PRISON officers come from all walks of life- we spoke to Gareth Sands, governor of HMP Hewell in Redditch to find out more about the work they do and what it’s like to work there.

Gareth has been in the Prison Service for 20 years. He considers it “a vocation and compassion”. He was attracted to the work as he had always wanted to help socially-excluded individuals.

Prior to taking up his first prison job as a prison officer, he worked for Christian charity The Shaftesbury Society, which works with adults with mental issues.

He said: “I joined 20 years ago. I was 26 when I joined.”

“I had always been interested in socially-excluded individuals. That was the thing that interested me. Dealing with people who were on the edge of society.”

Those who work as prison officers get the chance to help the lives of inmates in many ways. Much of their work is about mentoring offenders in prison, preparing them to re-enter society.

Gareth says important qualities for a prison officer include empathy, compassion, flexibility, discipline, strong work ethic and a sound moral compass.

For him it’s “a significant role,” about so much more than simply discipline.

A good prison officer can tackle the root causes behind crime, helping to break the cycle.

“They can help them to start to address issues that are causing them to re-offend,” he said.

“When they’ve got the time they can motivate them to engage in services.

“They can encourage them to engage with their families.”

“It’s a significant role really. You’ve got this fine balance between discipline and engagement with coaching.”

With the right skills and approach, prison officers can help inspire to equip themselves with the training and outlook needed to return and reintegrate into society.

What does it take to be a successful prison officer?

It’s not surprising that this work requires a lot of team work and support from colleagues to succeed - working together well is an important part of being a prison officer, and often a reason why many find the job fulfilling.

Charities also support prison officers in their work. Samaritans and Clink help to reduce support offenders in their mental health and re-offending by addressing the causes of antisocial behaviour.

Working as a prison officer is a demanding role and requires a lot of resilience.

While Gareth said “there is no typical prison day”, but there are several regular activities a prison officer is expected to carry out.

Responsibilities range from unlocking offenders in the morning and engaging with them throughout the day: “Searching, challenging, answering questions. Looking for signs of drug taking. Challenging unsociable behaviour.”

How have Gareth’s family and friends reacted to his choice of career?

He makes sure they know he is in the prison service to change lives for the better.

“They understand it is a vocation and compassion.”

“You are dealing with some of society’s most difficult and challenging individuals. We put them all together and try to manage them.”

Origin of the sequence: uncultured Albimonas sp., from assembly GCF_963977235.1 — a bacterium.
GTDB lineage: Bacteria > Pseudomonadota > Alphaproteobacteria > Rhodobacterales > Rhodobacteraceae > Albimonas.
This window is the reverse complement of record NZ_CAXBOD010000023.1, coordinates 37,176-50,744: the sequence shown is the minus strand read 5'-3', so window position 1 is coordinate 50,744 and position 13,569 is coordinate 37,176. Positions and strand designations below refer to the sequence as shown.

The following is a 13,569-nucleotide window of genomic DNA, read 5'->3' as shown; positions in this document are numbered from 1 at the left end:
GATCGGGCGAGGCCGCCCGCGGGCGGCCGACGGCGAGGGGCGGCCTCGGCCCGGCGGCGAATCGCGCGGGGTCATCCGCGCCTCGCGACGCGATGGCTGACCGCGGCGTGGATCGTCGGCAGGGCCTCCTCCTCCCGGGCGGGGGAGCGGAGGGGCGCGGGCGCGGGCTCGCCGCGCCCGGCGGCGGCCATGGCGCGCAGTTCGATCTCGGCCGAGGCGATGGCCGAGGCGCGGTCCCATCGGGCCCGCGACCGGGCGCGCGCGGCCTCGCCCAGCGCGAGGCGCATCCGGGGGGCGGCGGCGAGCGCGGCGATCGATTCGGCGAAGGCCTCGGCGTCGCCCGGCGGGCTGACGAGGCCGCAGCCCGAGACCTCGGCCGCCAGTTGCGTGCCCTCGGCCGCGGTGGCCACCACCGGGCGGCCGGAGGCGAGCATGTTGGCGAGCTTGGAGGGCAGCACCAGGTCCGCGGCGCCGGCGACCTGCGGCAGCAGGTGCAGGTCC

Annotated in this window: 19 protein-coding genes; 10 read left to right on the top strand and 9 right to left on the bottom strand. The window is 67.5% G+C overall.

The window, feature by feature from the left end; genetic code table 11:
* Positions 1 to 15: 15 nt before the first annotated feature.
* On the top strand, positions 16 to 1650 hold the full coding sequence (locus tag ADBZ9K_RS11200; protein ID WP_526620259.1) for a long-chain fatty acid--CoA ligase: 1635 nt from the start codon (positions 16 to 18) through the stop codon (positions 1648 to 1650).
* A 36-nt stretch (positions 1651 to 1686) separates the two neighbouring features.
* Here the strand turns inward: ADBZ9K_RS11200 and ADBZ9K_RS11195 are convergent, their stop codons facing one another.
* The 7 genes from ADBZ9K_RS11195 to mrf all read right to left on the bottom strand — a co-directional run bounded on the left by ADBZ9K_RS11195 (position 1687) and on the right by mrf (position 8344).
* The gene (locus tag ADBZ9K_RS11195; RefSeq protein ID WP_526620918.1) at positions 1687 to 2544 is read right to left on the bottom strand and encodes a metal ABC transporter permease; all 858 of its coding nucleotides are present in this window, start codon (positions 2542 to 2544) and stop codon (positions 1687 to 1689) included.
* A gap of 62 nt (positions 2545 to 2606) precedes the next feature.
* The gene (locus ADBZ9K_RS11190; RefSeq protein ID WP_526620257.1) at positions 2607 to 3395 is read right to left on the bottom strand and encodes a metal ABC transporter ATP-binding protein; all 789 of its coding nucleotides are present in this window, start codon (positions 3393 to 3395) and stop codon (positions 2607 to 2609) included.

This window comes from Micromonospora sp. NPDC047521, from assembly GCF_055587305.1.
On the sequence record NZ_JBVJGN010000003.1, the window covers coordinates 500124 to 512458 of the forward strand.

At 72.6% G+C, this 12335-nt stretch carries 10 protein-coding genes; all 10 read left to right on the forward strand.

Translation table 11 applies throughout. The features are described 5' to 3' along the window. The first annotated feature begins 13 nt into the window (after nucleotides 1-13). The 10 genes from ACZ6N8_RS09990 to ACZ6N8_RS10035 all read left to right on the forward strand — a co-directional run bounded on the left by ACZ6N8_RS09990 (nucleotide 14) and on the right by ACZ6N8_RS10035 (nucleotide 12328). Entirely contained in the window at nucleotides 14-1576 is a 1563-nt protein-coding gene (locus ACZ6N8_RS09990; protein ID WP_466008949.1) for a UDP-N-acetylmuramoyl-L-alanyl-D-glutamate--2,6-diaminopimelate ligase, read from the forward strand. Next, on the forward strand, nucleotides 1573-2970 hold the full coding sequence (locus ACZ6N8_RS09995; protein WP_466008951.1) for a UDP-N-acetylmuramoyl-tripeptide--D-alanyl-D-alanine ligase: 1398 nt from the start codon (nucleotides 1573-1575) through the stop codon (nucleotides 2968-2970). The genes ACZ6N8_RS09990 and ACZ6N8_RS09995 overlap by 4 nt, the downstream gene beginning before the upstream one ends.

Career, training and progression training and progression opportunities mean that the prison service can provide a fulfilling, long-term career. Every new prison officer undergoes training to prepare them for the job and there are opportunities for further training for progression and specialisation after that.

Gareth studied for a Masters in Criminology and Management at Cambridge University once he joined the Prison Service.

He added: “Within the job you can do diplomas, you can do a degree. There are ways of doing that.”

Gareth said a prison officer never stops learning.

“Nothing can fully prepare you for working in prison,” he said, adding as a parent “just like nothing can prepare you for having children.”

HMP Hewell: Recruiting now

Over the next year HMP Hewell is recruiting approximately 100 staff, across lots of areas.

Gareth said: “There are always vacancies and always opportunities, depending on how flexible you are and where you are prepared to travel to, or how much you are prepared to commit to progressing.

Those who take a position at HM Prison Hewell can expect a staff gymnasium and free parking, as well as uniforms and lockers.

A new bistro café for staff will also open later this year. HM Prison Service has staff members from all walks of life.

How does the job compare with conventional office work?

“It is very operational, very front-facing and very challenging,” Gareth said.

“It is very people focussed.”

He said you “very much” have to be a people person to excel at the job.

With the focus on rehabilitation, rather than simply discipline, prison officers come from all backgrounds.

Office or retail staff members frequently decide they want a career U-turn and the chance to really help others.

“People are coming in from all walks of life. All ages,” Gareth said.

Gareth added: “Speaking to some recent recruits they just love it. They have fallen in love with the job.”

If you’re interested in working as a prison officer, visit and search for vacancies now.